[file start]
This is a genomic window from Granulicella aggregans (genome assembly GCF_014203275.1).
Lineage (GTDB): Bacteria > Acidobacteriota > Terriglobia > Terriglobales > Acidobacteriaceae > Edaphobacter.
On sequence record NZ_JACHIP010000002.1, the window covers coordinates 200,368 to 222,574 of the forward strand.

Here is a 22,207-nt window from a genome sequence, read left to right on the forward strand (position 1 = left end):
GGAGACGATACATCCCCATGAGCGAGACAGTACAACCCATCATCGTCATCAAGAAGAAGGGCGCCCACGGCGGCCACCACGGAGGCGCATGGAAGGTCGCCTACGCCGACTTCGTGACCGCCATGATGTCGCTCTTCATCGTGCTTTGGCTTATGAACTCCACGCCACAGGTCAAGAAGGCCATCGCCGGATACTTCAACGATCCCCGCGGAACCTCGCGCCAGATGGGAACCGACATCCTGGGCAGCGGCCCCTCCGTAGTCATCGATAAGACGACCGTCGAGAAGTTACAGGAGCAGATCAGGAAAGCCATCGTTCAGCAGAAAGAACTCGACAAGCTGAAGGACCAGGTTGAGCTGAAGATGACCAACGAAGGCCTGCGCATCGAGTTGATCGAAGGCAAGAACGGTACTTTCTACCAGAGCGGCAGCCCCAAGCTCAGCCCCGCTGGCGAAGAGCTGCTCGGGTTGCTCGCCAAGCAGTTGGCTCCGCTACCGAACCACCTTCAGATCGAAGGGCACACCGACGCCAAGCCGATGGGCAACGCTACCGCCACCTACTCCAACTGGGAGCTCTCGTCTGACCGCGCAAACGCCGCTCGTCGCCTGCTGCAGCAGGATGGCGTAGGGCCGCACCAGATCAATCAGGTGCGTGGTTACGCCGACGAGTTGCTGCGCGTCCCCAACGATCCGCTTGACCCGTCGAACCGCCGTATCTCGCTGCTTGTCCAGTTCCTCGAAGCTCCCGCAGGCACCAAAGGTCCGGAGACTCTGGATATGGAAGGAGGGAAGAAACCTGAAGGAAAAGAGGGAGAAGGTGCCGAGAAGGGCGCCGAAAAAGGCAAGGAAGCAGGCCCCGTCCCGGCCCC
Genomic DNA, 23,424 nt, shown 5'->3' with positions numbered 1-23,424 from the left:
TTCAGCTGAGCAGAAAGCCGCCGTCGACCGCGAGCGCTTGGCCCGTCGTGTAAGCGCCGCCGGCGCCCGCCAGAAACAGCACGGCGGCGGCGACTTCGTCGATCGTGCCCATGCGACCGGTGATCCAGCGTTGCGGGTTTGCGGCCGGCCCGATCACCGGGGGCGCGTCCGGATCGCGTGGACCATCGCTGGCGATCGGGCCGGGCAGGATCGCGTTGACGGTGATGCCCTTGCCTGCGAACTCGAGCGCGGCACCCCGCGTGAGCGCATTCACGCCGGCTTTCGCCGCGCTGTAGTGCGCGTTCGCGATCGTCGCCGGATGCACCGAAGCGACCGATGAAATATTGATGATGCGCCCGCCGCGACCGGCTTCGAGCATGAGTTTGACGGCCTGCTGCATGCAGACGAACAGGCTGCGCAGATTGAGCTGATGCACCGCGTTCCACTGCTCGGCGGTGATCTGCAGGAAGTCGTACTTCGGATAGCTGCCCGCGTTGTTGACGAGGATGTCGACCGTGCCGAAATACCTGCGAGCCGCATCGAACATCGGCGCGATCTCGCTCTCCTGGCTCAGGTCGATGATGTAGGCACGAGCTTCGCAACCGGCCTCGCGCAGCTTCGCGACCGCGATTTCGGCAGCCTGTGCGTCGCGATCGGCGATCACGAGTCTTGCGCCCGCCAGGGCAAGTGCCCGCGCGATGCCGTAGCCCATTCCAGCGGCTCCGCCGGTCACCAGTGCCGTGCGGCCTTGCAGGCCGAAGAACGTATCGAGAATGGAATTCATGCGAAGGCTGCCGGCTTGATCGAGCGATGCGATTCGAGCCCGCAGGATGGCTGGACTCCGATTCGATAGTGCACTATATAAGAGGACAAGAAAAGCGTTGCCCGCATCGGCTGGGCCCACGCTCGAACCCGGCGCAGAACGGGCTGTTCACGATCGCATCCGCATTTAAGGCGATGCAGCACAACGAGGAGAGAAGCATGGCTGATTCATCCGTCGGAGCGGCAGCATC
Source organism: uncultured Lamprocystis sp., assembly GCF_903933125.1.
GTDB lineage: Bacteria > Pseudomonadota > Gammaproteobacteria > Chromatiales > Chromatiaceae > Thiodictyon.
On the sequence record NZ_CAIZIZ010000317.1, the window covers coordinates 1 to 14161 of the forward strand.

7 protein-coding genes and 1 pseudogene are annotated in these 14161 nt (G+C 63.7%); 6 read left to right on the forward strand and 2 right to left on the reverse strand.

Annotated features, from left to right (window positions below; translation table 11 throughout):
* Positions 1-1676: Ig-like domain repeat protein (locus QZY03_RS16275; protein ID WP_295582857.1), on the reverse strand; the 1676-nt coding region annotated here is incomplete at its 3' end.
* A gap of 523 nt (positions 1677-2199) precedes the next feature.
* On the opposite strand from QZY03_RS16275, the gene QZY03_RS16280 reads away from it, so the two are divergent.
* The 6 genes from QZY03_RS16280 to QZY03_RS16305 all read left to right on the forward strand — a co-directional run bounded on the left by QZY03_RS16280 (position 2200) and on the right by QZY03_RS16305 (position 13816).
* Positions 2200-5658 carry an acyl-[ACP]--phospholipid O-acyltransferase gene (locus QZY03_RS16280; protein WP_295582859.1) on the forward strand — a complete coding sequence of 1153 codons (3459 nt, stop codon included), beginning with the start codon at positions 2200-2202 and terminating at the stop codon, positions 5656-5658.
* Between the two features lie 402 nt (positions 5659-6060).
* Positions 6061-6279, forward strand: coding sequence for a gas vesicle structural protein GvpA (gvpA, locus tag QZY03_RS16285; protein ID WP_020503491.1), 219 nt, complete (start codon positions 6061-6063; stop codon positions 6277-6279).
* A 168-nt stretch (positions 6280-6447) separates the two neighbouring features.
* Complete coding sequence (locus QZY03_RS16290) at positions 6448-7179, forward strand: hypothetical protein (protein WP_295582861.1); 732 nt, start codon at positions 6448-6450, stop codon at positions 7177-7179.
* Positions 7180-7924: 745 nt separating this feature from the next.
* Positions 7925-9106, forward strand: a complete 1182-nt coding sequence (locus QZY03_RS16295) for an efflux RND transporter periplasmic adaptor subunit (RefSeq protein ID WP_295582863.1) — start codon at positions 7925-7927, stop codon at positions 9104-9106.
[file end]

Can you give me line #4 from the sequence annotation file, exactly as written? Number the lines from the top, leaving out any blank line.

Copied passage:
Here is a 22,207-nt window from a genome sequence, read left to right on the forward strand (position 1 = left end):